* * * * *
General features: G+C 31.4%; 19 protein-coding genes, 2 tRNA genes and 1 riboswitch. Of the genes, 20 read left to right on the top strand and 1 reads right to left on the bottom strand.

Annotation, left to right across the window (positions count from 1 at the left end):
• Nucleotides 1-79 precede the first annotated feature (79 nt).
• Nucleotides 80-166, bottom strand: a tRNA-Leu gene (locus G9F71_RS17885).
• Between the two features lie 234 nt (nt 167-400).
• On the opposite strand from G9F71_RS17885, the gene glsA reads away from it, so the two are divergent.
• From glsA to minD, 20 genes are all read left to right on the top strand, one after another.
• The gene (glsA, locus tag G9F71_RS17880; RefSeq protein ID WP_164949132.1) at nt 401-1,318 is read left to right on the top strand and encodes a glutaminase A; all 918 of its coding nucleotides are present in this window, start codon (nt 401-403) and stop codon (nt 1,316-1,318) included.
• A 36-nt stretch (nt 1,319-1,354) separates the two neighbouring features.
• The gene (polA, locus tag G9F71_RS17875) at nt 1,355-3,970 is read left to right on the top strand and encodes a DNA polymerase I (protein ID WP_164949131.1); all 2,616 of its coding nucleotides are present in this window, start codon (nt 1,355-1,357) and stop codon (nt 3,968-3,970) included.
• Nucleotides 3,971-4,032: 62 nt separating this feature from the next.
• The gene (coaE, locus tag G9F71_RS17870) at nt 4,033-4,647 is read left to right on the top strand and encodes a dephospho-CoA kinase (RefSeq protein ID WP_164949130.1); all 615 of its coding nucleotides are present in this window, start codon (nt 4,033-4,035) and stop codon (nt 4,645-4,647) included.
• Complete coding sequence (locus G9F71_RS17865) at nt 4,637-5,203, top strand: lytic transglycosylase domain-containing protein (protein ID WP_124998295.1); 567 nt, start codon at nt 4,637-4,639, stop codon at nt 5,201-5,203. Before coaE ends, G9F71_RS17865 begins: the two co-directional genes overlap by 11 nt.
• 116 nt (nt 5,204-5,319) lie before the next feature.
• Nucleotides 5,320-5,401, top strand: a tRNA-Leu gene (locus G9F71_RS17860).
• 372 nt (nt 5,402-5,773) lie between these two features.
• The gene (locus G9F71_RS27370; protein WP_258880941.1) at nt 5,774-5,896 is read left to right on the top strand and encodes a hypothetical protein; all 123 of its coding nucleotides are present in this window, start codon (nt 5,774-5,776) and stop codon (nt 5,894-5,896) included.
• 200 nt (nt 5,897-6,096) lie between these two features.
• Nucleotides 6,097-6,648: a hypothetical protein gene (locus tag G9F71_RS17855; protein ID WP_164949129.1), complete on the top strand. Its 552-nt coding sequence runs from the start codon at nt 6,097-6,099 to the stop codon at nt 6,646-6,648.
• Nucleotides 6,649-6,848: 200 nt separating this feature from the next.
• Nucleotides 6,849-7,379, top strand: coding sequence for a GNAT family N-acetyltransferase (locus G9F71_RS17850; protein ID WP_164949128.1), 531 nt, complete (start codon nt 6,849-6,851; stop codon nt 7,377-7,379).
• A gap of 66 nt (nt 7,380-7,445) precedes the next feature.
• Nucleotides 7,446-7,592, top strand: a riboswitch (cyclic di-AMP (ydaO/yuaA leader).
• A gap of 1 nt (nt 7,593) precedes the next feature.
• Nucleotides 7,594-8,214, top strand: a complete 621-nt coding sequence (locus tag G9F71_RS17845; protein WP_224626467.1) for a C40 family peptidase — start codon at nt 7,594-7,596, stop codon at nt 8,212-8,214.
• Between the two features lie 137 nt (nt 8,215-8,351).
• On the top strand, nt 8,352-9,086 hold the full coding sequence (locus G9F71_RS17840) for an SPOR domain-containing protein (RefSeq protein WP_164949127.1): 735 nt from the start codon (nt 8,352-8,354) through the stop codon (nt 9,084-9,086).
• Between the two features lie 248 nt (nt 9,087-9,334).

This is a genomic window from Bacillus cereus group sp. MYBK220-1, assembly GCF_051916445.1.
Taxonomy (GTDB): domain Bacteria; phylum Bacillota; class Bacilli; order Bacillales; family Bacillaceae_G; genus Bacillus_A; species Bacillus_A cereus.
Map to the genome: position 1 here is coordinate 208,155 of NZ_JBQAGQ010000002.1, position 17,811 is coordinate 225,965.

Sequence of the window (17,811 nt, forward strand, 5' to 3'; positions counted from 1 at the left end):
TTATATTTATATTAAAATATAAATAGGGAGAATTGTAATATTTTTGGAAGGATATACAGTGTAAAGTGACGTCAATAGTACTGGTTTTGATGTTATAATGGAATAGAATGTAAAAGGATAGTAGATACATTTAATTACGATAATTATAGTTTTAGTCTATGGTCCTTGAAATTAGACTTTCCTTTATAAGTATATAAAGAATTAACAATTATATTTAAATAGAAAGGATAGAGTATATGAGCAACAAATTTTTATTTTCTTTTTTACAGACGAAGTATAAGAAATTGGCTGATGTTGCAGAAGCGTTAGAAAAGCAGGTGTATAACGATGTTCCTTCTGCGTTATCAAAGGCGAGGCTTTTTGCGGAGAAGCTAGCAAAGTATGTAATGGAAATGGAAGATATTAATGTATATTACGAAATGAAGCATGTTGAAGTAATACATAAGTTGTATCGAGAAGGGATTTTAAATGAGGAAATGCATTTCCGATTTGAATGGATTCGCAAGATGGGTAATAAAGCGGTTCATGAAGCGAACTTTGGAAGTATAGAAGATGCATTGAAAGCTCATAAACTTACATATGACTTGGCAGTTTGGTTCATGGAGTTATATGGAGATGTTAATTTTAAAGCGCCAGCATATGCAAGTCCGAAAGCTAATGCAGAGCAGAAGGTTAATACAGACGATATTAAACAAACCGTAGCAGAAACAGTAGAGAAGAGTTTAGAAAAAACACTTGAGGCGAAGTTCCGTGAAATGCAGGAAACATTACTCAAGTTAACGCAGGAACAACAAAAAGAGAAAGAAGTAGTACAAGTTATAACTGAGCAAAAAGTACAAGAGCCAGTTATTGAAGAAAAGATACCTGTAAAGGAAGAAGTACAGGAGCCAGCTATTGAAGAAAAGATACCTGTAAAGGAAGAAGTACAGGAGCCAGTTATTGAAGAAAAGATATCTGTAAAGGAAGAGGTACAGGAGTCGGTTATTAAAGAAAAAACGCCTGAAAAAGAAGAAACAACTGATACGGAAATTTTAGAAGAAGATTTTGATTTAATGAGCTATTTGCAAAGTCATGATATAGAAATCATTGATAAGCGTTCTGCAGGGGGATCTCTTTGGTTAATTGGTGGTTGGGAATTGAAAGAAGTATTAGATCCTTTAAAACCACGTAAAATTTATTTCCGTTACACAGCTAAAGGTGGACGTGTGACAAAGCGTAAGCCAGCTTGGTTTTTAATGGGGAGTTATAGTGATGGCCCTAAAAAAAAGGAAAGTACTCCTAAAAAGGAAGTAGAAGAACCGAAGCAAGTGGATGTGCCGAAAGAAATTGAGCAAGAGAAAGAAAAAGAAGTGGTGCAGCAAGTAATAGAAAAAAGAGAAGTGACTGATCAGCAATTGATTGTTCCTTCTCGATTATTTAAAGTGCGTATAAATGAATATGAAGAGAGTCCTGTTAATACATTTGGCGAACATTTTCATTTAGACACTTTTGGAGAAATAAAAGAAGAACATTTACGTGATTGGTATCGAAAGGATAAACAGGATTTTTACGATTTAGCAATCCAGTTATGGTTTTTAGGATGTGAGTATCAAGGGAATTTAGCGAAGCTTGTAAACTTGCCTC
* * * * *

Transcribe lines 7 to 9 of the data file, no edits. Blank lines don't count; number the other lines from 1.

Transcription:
• From glsA to minD, 20 genes are all read left to right on the top strand, one after another.
• The gene (glsA, locus tag G9F71_RS17880; RefSeq protein ID WP_164949132.1) at nt 401-1,318 is read left to right on the top strand and encodes a glutaminase A; all 918 of its coding nucleotides are present in this window, start codon (nt 401-403) and stop codon (nt 1,316-1,318) included.
• A 36-nt stretch (nt 1,319-1,354) separates the two neighbouring features.